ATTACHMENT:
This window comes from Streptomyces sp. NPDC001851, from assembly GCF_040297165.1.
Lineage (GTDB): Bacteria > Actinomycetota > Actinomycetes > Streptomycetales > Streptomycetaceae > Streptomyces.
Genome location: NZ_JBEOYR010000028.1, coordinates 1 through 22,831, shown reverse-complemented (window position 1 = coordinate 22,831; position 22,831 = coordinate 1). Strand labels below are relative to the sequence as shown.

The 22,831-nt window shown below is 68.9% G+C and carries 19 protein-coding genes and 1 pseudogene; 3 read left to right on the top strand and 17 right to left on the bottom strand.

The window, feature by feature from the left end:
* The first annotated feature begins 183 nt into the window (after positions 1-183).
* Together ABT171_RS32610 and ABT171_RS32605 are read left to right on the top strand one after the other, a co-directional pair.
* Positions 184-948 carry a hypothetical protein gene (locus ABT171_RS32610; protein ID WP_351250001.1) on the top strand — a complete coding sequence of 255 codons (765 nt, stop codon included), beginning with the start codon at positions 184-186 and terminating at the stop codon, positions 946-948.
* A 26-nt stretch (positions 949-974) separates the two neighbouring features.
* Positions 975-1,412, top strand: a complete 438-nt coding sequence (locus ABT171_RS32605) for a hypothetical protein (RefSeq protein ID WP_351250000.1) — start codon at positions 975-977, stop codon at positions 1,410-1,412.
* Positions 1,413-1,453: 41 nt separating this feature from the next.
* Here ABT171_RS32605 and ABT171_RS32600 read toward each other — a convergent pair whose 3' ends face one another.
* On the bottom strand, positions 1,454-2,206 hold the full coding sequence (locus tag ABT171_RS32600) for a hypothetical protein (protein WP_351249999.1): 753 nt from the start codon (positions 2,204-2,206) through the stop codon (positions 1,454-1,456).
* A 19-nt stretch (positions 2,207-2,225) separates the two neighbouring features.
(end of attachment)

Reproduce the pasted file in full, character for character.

This window comes from Streptomyces sp. NPDC001851, from assembly GCF_040297165.1.
Lineage (GTDB): Bacteria > Actinomycetota > Actinomycetes > Streptomycetales > Streptomycetaceae > Streptomyces.
Genome location: NZ_JBEOYR010000028.1, coordinates 1 through 22,831, shown reverse-complemented (window position 1 = coordinate 22,831; position 22,831 = coordinate 1). Strand labels below are relative to the sequence as shown.

The 22,831-nt window shown below is 68.9% G+C and carries 19 protein-coding genes and 1 pseudogene; 3 read left to right on the top strand and 17 right to left on the bottom strand.

The window, feature by feature from the left end:
* The first annotated feature begins 183 nt into the window (after positions 1-183).
* Together ABT171_RS32610 and ABT171_RS32605 are read left to right on the top strand one after the other, a co-directional pair.
* Positions 184-948 carry a hypothetical protein gene (locus ABT171_RS32610; protein ID WP_351250001.1) on the top strand — a complete coding sequence of 255 codons (765 nt, stop codon included), beginning with the start codon at positions 184-186 and terminating at the stop codon, positions 946-948.
* A 26-nt stretch (positions 949-974) separates the two neighbouring features.
* Positions 975-1,412, top strand: a complete 438-nt coding sequence (locus ABT171_RS32605) for a hypothetical protein (RefSeq protein ID WP_351250000.1) — start codon at positions 975-977, stop codon at positions 1,410-1,412.
* Positions 1,413-1,453: 41 nt separating this feature from the next.
* Here ABT171_RS32605 and ABT171_RS32600 read toward each other — a convergent pair whose 3' ends face one another.
* On the bottom strand, positions 1,454-2,206 hold the full coding sequence (locus tag ABT171_RS32600) for a hypothetical protein (protein WP_351249999.1): 753 nt from the start codon (positions 2,204-2,206) through the stop codon (positions 1,454-1,456).
* A 19-nt stretch (positions 2,207-2,225) separates the two neighbouring features.